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Ratchaburi schools limit outdoor time

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Ratchaburi schools limit outdoor time

By The Nation




MANY SCHOOLS in Ratchaburi, which is among the central provinces affected by air pollution, have told their students to wear facemasks for protection against PM2.5 (particles with diameter 2.5 micrometers or smaller).




Ratchaburi cited the Air Quality Index (AQI) reading as within the range of 101-200 where public health was affected. The country’s AQI safety limit is 100. The PM2.5 level yesterday in the province was about 77 micrograms per cubic metre of air – the safe PM2.5 level is under 50 micrograms. Ratchaburi had seen PM2.5 peak at 98 micrograms on Saturday. 


To tackle the issue, deputy provincial governor Wisa Pulsirirat said he had assigned local administrative organisations to join business operators in covering construction material piles and spraying water around construction sites and on vehicles leaving the sites. Wisa said concrete-making sites were also subjected to strict dust-prevention measures. 




In communities, the local bodies were told to spray water to clean roads while schools were told to avoid – or at least minimise – outdoor activities for students in the morning, he said. 


Outdoor activities are still allowed from 1pm-5pm when the dust amount is minimal, he said. If any student develops asthma symptoms or chest tightness from a respiratory issue, the student must be sent to a doctor, he added. Many schools had their pupils wear facemasks. Naree Wittaya School in Muang district told its administrators to send a text message asking parents to have their children wear facemasks in light of the high PM2.5.


Sport takes backseat


Currently, all schools – with the exception of the morning flag-raising routine – have suspended other outdoor activities and sports classes.


Meanwhile, Prime Minister Prayut Chan-o-cha pointed out that he had personally experienced the impact of farm-clearing through burning. He said during his helicopter ride to Sara Buri province earlier yesterday, he was exposed to such smoke, which caused him irritation in the eyes. He warned that such activities were illegal hence villagers must avoid them.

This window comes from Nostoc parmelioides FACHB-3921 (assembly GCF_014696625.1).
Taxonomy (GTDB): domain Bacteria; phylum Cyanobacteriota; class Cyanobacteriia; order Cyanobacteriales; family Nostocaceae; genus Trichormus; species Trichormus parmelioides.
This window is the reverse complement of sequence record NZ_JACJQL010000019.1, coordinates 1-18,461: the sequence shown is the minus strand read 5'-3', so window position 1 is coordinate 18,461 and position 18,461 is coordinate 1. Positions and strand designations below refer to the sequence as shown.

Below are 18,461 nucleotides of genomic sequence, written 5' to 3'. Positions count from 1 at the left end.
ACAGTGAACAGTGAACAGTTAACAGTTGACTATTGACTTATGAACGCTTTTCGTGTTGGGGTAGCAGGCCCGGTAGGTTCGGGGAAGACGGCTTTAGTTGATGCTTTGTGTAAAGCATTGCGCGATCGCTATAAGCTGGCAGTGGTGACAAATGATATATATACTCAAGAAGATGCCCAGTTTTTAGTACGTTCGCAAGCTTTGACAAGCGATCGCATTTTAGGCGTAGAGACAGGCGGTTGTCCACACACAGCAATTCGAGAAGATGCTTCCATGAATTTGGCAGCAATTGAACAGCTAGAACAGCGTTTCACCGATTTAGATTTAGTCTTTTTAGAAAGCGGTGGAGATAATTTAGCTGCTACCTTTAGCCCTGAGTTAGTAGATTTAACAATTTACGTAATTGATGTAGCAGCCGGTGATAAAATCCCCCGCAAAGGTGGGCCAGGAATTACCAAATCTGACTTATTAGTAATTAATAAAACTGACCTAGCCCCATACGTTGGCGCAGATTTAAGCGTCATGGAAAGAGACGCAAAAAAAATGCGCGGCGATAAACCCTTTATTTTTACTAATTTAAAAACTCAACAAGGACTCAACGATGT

“Kamnan, village headmen and local administrators should explain to villagers that such actions cause pollution. They should use other methods to dispose of their agricultural wastes such as by burying. If one person thinks he can set fire to burn his rice stalks, there should be no problem. But imagine if many people start thinking the same way, there will be too many fires, which becomes a huge problem,” Prayut said.


He called for countries to join in regional cooperation to curb the problem as each country has agricultural and industrial activities that contributed to climate change.


The premier told people in Sara Buri province, who welcomed him at the Phu Khae Botanical Garden in Chalerm Phrakiat district, that climate change had affected countries worldwide, not just Thailand. He said many countries had become exposed to high amounts of fine particle dusts with some countries suffering up to 400 micrograms while Thailand’s levels were on average at 50-70 micrograms per cubic metre of air. 


Meanwhile, the PCD said in its daily update on the PM2.5 situation that 12 roadside areas of Greater Bangkok were beyond safety levels yesterday morning. They included the Rama II roadside spot in Samut Sakhon’s Muang district at 71 micrograms, and the Rama III roadside spot in Bangkok’s Bang Kho Laem district at 57 micrograms.



A police officer wears a facemask as a shield against dust pollution yesterday while directing traffic on Chakra Phet Road in Bangkok’s Phra Nakhon district.


PCD chief Pralong Damrongthai clarified that his department had conducted an Environmental Protection Agency-standard air quality mathematical model on January 20 when Cambodia saw a peak of 895 hot spots. It showed that tiny particle dusts from Cambodia spilled over only to the border province of Trat and then moved onwards to the Gulf Of Thailand, without reaching Bangkok as rumoured. He also cited a similar report from the Asean Specialised Meteorological Centre (ASMC) that winds carried smog from Cambodia through Trat to the Gulf. 


Pralong affirmed that Bangkok and the five provinces in its vicinity – Nakhon Pathom, Nonthaburi, Pathum Thani, Samut Prakan and Samut Sakhon – had all banned outdoor burning during this period. Other provinces such as Nakhon Sawan, Phichit, Kamphaeng Phet, Uthai Thani, Chai Nat and Sa Kaew had also been asked to refrain from outdoor burning as the smoke from there could affect Bangkok.


The Asian Institute of Technology said that 52 per cent of PM2.5 came from vehicles’ exhaust smoke, 35 per cent from outdoor burning, seven per cent from other areas and six per cent from other sources such as soil.


Source: http://www.nationmultimedia.com/detail/national/30363110



-- © Copyright The Nation 2019-01-29


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